Darwin, Australia is the capital of Australia’s Northern Territory (also called the Top End) and a former frontier outpost. It’s also a gateway to the massive Kakadu National Parks well as to South East Asia. Its popular waterfront area has several beaches and green areas like Bicentennial Park, but we were cautioned to stay out of the water due to the presence of crocodiles! This laid-back city was named after Charles Darwin, who had sailed into the area on an expedition in 1838. Darwin today is a lively modern city, with practically everything built since 1974. In the early morning hours of Christmas Day in that year, Cyclone Tracy hit Darwin killing 71 people and leveling 80% of the city. A chilling exhibit at the Museum and Art Gallery of the Northern Territory (MAGNT) depicts the cyclone and its devastating impact (see below). This was actually the FOURTH time Darwinians demonstrated their resilience by re-building their city…twice before due to cyclones, and once as the target of the Japanese in World War II. Led by Naval Commander Mitsuo Fuchida, who also led the raid on Pearl Harbor ten weeks earlier, the attacks on Darwin killed or wounded hundreds of people, leveled most of the city’s prominent buildings, sunk over 20 ships, and destroyed 23 Allied aircraft. Remnants of this destruction are seen all around town, where beloved landmarks like the Star Theater and Hotel Victoria are fondly remembered.
Darwin is lighting up the city with a new program CITYLIFE Platform. According to the city’s website, “Public art enhances our natural and built environments, it builds upon our cultural heritage, diversity, sense of identity and provides opportunities for our artists to contribute to the development of the city’s cultural vitality. Our strategic approach to the commissioning and delivery of contemporary public art, recognises the need to build local capacity and skills, provide opportunities for diversity in the program and support a model that encourages community debate around the role of public art. This artistic program is being trialed over three years with the intention of transforming selected outdoor public spaces into outdoor galleries. CITYLIFE Platform showcases local artists and their talent in addition to encouraging dialogue in the community.” We think our readers will agree that this intentional approach to public art is adding a great deal to the city! Here’s just a smattering of the beautiful artwork that is popping up all around the central business district.
With only two days to explore this wonderful city, we decided to spend some time at MAGNT, the Museum and Art Gallery of the Northern Territory. This excellent collection of art and artifacts reflects the region, its diverse culture, rich history, abundant marine life, and its indigenous people. It utilizes a variety of mediums to depict significant chapters in Darwin’s history and to showcase the region’s beautiful Aboriginal art from nearby islands and the inner desert. On the waterfront, the Indo-Pacific Marine Exhibition recreates various underwater ecosystems. It would take multiple visits to see everything, but here are a few glimpses of exhibits we found to be of particular interest.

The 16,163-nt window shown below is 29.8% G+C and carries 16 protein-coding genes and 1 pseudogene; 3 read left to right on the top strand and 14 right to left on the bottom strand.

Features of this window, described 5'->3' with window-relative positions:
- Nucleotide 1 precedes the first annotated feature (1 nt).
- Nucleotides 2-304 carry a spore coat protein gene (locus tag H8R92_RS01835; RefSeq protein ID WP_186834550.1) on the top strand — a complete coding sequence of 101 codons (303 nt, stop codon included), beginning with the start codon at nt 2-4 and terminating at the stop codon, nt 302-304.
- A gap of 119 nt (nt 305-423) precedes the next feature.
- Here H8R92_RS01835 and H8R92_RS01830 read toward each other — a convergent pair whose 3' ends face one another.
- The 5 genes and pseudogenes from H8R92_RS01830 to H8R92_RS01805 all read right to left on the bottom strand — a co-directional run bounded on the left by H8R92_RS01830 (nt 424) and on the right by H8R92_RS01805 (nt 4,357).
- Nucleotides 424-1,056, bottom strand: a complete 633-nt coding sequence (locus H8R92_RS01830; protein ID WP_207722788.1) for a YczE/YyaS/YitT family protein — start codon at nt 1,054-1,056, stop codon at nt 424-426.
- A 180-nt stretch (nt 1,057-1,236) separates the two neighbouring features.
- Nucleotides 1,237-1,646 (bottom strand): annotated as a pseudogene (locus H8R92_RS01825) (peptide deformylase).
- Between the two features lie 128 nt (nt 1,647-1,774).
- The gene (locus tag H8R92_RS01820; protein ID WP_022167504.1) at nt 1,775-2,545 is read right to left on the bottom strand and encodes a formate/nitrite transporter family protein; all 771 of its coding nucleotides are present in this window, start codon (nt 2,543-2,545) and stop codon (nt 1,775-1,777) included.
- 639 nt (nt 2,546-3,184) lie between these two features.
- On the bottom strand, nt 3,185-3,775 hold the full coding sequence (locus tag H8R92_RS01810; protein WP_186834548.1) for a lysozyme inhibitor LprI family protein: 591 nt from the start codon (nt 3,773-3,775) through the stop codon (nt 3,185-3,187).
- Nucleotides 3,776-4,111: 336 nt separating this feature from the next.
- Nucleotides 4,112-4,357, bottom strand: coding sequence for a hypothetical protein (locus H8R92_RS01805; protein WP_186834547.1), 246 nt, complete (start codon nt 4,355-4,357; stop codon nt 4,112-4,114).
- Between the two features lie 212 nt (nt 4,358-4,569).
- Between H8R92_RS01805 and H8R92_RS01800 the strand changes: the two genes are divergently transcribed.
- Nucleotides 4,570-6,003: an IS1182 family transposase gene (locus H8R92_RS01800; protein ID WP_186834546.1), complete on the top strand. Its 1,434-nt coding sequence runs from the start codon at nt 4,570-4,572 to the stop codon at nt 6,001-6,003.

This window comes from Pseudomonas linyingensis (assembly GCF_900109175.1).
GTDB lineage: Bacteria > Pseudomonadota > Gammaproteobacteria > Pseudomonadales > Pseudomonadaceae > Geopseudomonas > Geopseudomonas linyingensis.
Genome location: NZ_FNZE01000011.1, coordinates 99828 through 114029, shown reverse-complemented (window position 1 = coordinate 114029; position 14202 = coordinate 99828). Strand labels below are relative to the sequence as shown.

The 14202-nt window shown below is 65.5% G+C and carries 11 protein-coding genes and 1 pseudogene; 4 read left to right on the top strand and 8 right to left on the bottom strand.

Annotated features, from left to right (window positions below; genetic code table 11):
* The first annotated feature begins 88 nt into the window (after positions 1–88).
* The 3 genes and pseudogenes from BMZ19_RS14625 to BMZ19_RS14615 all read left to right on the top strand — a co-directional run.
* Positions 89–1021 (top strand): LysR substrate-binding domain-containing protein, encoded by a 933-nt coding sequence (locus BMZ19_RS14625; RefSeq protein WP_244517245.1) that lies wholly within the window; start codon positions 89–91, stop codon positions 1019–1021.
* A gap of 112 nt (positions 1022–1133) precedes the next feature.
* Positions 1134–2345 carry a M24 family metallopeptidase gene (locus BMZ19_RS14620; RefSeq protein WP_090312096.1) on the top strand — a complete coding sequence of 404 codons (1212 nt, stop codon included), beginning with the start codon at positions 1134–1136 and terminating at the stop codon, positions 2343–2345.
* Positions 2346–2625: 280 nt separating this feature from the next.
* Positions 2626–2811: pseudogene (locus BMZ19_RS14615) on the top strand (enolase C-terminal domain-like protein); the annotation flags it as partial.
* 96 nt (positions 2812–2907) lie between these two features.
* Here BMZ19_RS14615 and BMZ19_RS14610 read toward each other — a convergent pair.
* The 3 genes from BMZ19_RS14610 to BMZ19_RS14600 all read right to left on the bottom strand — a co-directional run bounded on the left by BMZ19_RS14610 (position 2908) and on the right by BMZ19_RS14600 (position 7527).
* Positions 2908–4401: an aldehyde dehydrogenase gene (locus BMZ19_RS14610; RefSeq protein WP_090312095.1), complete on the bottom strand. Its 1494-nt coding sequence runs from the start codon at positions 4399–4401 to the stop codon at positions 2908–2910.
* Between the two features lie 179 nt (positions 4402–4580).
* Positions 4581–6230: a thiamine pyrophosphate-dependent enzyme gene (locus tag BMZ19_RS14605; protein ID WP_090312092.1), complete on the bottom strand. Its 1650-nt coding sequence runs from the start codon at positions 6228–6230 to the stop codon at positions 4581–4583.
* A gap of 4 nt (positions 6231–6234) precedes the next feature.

On our way back to the ship, we noticed a sign pointing to WW II Oil Storage Tunnels. Doug, a history buff who made his living owning an oil company for 29 years, was intrigued. The next couple of hours were quite interesting! We learned that in 1924, 11 above ground oil storage tanks were built on Stokes Hill Wharf near our dock. During the 1942 Japanese air-raids, 7 of the tanks were destroyed, spilling vast amounts of oil into the wharf. Later that year, 400 members of the Civil Constitutional Corps secretly dug hidden oil storage tunnels in the escarpment bordering the city. With temperatures and humidity reaching the 90s, the working conditions for these men were horrific! The ground was soft and unstable, and when the wet season came, the water poured in causing cave-ins and frustration leading to work stoppages. In the end, the tunnels never stored oil. It wasn’t until Australia’s conflict with Indonesia in the 1950s that an attempt to store jet fuel for the RAF and RAAF bombers in two of the tanks was made. This was short-lived, however, because during one night of heavy rain, excessive pressure caused the fuel to escape. The facility had to be abandoned. It is now open for tours, which we found fascinating.
We thoroughly enjoyed our visit to Darwin. The people are very warm and welcoming, and their history of building and re-building is inspiring. It was a fitting way to say goodbye to Australia and hello to whatever lies ahead. While many of our fellow travelers have made the understandable decision to head home due to the uncertain path of the coronavirus, we’ve decided to remain vigilant, resilient, and flexible. We’re certainly adhering to the strong hand washing requirements and trying to be smart about our choices, but we strongly believe that Viking is putting our safety and good health at the top of their priorities. And we’re doing the same!